September 17, 2018
Wes (@kai5263499) is not a security person. He is a developer. A developer that understands security and why it's important. He deals a lot with automation and working with container technology.
September 10, 2018
Wes (@kai5263499) is not a security person. He is a developer. A developer that understands security and why it's important. He deals a lot with automation and working with container technology.
September 5, 2018
Justin (@jms_dot_py) is the creator of Hunchly. I got to know Hunchly at SANS SEC487 OSINT training earlier this year. It's a fantastic tool that takes screenshot as the web is browsed. This is very useful for investigations involving OSINT. I'm also finding it useful for incident response, particularly for clicking on phishing pages. I sometimes forget to take screenshots as I'm investigating a phishing page. Having Hunchly means, I don't have to worry about taking screenshots. I then use the screenshots for reports and training. It's a really useful tool.
August 27, 2018
Paul (@paulpaj) wrote a blog post on how to make a successful burp extension and get it published in the Burp Store. A lot of the recommendations in the article are from Paul's experience handling extension submissions for the Burp Store.
August 20, 2018
Michael (@SiliconShecky) wrote a blog post on his site at the beginning of the year titled, It is CFP season... So what. In the article he hit on rejections and I thought it'd make for a great podcast topic. More recently, he wrote a blog post on the, Anatomy of a Rejected CFP. The article walks through his rejected CFP for DerbyCon.
August 13, 2018
Chris (@cmaddalena) joins me to discuss crafting a phishing email. This is something I've recently explored at work. Having little to no experience actually crafting a phish, I decided I'd go to someone who does this on a regular basis. Check out Chris' ODIN tool for automating intelligence gathering, asset discovery, and reporting.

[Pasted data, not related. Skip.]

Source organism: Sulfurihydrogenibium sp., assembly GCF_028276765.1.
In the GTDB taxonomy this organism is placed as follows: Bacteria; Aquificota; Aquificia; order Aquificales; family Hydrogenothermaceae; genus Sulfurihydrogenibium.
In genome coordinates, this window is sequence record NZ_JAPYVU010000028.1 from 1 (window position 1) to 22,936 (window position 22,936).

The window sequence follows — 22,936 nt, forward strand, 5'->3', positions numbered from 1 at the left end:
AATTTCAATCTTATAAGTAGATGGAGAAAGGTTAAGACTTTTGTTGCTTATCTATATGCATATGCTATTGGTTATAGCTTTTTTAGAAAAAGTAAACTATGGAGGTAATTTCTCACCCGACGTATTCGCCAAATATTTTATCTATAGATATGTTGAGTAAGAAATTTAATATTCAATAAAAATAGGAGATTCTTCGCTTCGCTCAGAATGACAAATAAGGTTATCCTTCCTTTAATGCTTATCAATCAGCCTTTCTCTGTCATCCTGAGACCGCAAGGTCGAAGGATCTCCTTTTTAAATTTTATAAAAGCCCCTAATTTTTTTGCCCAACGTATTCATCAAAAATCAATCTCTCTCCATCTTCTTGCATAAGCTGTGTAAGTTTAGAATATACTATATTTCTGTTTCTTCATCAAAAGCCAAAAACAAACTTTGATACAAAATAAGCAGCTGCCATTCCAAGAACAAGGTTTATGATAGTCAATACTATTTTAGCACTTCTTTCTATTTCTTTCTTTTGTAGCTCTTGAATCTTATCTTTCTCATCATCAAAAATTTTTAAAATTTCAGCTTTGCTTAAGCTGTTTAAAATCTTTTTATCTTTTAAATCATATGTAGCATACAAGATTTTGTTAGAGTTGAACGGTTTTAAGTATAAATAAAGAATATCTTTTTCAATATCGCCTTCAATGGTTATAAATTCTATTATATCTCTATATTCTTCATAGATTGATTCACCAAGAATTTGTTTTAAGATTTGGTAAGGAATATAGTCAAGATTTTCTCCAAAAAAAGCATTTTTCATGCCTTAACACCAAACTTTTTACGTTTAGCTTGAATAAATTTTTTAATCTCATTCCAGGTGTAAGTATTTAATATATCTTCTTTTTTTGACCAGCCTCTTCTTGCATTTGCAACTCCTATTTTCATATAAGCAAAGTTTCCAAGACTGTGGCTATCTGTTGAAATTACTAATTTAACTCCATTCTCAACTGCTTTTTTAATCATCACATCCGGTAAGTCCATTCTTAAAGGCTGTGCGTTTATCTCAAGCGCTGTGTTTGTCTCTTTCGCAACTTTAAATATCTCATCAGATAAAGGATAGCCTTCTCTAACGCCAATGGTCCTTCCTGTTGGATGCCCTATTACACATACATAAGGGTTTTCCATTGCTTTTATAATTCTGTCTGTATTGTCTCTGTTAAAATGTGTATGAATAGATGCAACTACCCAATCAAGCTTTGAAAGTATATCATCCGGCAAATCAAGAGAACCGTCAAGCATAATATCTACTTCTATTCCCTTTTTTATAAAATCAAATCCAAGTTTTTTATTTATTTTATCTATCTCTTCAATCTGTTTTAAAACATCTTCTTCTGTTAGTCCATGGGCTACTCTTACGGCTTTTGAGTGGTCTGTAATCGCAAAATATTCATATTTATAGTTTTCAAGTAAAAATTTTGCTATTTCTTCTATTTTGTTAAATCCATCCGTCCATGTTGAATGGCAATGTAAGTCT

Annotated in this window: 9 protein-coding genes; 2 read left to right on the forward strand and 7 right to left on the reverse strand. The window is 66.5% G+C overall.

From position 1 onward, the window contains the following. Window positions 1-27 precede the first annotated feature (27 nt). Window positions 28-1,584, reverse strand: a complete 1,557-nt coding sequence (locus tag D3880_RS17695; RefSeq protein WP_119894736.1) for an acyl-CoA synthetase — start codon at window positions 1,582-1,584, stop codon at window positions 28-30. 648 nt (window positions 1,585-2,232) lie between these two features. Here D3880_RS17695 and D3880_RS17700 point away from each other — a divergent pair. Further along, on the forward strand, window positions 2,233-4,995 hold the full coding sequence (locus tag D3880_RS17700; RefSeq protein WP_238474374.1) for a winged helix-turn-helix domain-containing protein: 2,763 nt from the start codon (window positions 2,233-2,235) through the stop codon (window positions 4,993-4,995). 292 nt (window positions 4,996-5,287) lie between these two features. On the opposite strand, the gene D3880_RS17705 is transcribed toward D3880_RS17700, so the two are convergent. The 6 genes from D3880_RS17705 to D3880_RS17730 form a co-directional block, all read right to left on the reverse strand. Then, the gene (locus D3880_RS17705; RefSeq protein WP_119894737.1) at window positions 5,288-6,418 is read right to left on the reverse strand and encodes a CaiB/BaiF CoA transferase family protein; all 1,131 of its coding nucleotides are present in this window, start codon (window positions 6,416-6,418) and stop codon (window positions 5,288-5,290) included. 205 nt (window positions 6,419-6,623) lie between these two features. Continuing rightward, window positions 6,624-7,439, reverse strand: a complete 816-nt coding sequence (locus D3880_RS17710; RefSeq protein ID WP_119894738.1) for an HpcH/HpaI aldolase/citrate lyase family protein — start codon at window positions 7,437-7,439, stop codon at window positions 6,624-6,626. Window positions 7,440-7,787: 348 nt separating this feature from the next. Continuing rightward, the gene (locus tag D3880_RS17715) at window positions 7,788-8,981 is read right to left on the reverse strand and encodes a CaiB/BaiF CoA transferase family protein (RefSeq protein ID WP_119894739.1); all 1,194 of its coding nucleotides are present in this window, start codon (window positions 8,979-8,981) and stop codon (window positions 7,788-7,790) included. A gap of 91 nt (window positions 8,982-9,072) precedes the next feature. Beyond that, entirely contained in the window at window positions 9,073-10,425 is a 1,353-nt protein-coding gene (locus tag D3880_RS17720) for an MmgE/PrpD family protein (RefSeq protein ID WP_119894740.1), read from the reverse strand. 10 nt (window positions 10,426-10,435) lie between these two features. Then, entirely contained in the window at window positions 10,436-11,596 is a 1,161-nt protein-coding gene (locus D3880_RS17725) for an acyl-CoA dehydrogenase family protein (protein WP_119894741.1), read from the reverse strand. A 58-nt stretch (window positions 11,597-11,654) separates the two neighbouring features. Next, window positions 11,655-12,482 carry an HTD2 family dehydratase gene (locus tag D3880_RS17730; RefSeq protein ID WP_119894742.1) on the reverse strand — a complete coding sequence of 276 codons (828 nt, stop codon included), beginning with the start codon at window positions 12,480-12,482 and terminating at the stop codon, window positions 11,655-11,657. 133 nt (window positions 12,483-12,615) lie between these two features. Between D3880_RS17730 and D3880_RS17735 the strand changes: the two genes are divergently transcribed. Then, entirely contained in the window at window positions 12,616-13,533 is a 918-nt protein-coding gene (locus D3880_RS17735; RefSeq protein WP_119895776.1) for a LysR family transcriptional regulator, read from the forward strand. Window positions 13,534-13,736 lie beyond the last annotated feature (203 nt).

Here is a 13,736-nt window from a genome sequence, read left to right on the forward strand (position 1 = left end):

August 6, 2018
Chris (@cmaddalena) joins me to discuss crafting a phishing email. This is something I've recently explored at work. Having little to no experience actually crafting a phish, I decided I'd go to someone who does this on a regular basis. Check out Chris' ODIN tool for automating intelligence gathering, asset discovery, and reporting.
July 31, 2018
Micah (@WebBreacher), is a SANS Instructor and author of the SEC487 OSINT course. He recently had his second class in Denver, Colorado (more dates here). During that class he found people asking about how to navigate the waters of OSINT resources. His solution was to start the OSINT Resource Classification System (ORCS). It's a call for the OSINT community to standardize on how resources are categorized. YOGA or Your OSINT Graphical Analyzer is meant to be a visual aid for people looking to navigate the streets of OSINT resources.